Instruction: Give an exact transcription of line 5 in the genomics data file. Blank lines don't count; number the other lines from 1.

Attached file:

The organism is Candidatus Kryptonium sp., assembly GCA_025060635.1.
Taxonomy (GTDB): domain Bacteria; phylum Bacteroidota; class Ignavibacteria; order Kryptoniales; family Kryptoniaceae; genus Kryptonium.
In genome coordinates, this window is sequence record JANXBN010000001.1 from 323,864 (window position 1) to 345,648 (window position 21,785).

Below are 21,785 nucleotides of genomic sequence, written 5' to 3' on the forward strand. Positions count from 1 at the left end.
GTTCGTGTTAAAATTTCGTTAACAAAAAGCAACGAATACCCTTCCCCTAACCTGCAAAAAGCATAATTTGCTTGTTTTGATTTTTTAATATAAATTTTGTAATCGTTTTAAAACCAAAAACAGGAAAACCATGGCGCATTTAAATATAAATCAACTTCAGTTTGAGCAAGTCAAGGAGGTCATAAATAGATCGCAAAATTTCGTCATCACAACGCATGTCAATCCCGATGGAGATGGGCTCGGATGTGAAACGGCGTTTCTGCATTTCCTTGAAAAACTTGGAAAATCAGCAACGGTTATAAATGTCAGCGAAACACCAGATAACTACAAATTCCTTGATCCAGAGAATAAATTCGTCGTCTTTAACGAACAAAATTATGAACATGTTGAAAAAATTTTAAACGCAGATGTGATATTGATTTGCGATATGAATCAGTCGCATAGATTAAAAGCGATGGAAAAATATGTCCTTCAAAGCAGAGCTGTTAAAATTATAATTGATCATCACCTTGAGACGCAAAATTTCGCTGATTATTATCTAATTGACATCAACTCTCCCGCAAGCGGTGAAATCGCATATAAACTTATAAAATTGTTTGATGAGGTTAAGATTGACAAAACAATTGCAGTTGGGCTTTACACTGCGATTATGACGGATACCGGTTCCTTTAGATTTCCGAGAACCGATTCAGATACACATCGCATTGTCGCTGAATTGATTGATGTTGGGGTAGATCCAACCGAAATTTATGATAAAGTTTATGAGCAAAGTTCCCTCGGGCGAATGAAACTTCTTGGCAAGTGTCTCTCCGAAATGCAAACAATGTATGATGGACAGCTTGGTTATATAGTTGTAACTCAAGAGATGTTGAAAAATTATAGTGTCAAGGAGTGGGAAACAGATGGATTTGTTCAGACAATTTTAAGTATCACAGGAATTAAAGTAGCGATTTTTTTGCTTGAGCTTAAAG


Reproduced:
GTTCGTGTTAAAATTTCGTTAACAAAAAGCAACGAATACCCTTCCCCTAACCTGCAAAAAGCATAATTTGCTTGTTTTGATTTTTTAATATAAATTTTGTAATCGTTTTAAAACCAAAAACAGGAAAACCATGGCGCATTTAAATATAAATCAACTTCAGTTTGAGCAAGTCAAGGAGGTCATAAATAGATCGCAAAATTTCGTCATCACAACGCATGTCAATCCCGATGGAGATGGGCTCGGATGTGAAACGGCGTTTCTGCATTTCCTTGAAAAACTTGGAAAATCAGCAACGGTTATAAATGTCAGCGAAACACCAGATAACTACAAATTCCTTGATCCAGAGAATAAATTCGTCGTCTTTAACGAACAAAATTATGAACATGTTGAAAAAATTTTAAACGCAGATGTGATATTGATTTGCGATATGAATCAGTCGCATAGATTAAAAGCGATGGAAAAATATGTCCTTCAAAGCAGAGCTGTTAAAATTATAATTGATCATCACCTTGAGACGCAAAATTTCGCTGATTATTATCTAATTGACATCAACTCTCCCGCAAGCGGTGAAATCGCATATAAACTTATAAAATTGTTTGATGAGGTTAAGATTGACAAAACAATTGCAGTTGGGCTTTACACTGCGATTATGACGGATACCGGTTCCTTTAGATTTCCGAGAACCGATTCAGATACACATCGCATTGTCGCTGAATTGATTGATGTTGGGGTAGATCCAACCGAAATTTATGATAAAGTTTATGAGCAAAGTTCCCTCGGGCGAATGAAACTTCTTGGCAAGTGTCTCTCCGAAATGCAAACAATGTATGATGGACAGCTTGGTTATATAGTTGTAACTCAAGAGATGTTGAAAAATTATAGTGTCAAGGAGTGGGAAACAGATGGATTTGTTCAGACAATTTTAAGTATCACAGGAATTAAAGTAGCGATTTTTTTGCTTGAGCTTAAAG